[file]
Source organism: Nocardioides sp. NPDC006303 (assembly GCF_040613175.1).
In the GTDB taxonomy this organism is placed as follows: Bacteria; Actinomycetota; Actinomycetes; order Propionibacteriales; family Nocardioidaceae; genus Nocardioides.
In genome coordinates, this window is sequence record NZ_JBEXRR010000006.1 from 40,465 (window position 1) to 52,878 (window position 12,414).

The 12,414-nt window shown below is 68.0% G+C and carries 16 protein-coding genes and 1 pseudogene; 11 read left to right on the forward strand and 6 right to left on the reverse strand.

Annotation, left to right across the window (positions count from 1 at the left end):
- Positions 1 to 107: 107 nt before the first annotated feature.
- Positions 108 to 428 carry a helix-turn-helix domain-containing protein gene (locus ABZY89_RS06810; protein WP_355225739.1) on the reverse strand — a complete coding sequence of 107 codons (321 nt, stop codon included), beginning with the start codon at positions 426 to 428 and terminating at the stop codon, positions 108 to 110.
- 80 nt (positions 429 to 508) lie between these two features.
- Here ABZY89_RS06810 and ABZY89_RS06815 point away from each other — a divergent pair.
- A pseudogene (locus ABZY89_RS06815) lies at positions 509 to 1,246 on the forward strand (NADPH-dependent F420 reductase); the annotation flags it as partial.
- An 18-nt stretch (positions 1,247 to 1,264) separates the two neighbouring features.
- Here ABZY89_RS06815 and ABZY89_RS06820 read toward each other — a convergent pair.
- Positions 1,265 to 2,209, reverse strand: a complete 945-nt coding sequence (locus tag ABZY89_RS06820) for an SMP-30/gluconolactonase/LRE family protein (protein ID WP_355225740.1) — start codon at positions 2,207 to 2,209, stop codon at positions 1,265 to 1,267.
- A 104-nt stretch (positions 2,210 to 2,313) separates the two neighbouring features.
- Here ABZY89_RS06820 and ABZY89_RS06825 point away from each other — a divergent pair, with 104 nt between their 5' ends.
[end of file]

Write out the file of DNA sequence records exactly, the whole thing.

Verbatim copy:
Source organism: Nocardioides sp. NPDC006303 (assembly GCF_040613175.1).
In the GTDB taxonomy this organism is placed as follows: Bacteria; Actinomycetota; Actinomycetes; order Propionibacteriales; family Nocardioidaceae; genus Nocardioides.
In genome coordinates, this window is sequence record NZ_JBEXRR010000006.1 from 40,465 (window position 1) to 52,878 (window position 12,414).

The 12,414-nt window shown below is 68.0% G+C and carries 16 protein-coding genes and 1 pseudogene; 11 read left to right on the forward strand and 6 right to left on the reverse strand.

Annotation, left to right across the window (positions count from 1 at the left end):
- Positions 1 to 107: 107 nt before the first annotated feature.
- Positions 108 to 428 carry a helix-turn-helix domain-containing protein gene (locus ABZY89_RS06810; protein WP_355225739.1) on the reverse strand — a complete coding sequence of 107 codons (321 nt, stop codon included), beginning with the start codon at positions 426 to 428 and terminating at the stop codon, positions 108 to 110.
- 80 nt (positions 429 to 508) lie between these two features.
- Here ABZY89_RS06810 and ABZY89_RS06815 point away from each other — a divergent pair.
- A pseudogene (locus ABZY89_RS06815) lies at positions 509 to 1,246 on the forward strand (NADPH-dependent F420 reductase); the annotation flags it as partial.
- An 18-nt stretch (positions 1,247 to 1,264) separates the two neighbouring features.
- Here ABZY89_RS06815 and ABZY89_RS06820 read toward each other — a convergent pair.
- Positions 1,265 to 2,209, reverse strand: a complete 945-nt coding sequence (locus tag ABZY89_RS06820) for an SMP-30/gluconolactonase/LRE family protein (protein ID WP_355225740.1) — start codon at positions 2,207 to 2,209, stop codon at positions 1,265 to 1,267.
- A 104-nt stretch (positions 2,210 to 2,313) separates the two neighbouring features.
- Here ABZY89_RS06820 and ABZY89_RS06825 point away from each other — a divergent pair, with 104 nt between their 5' ends.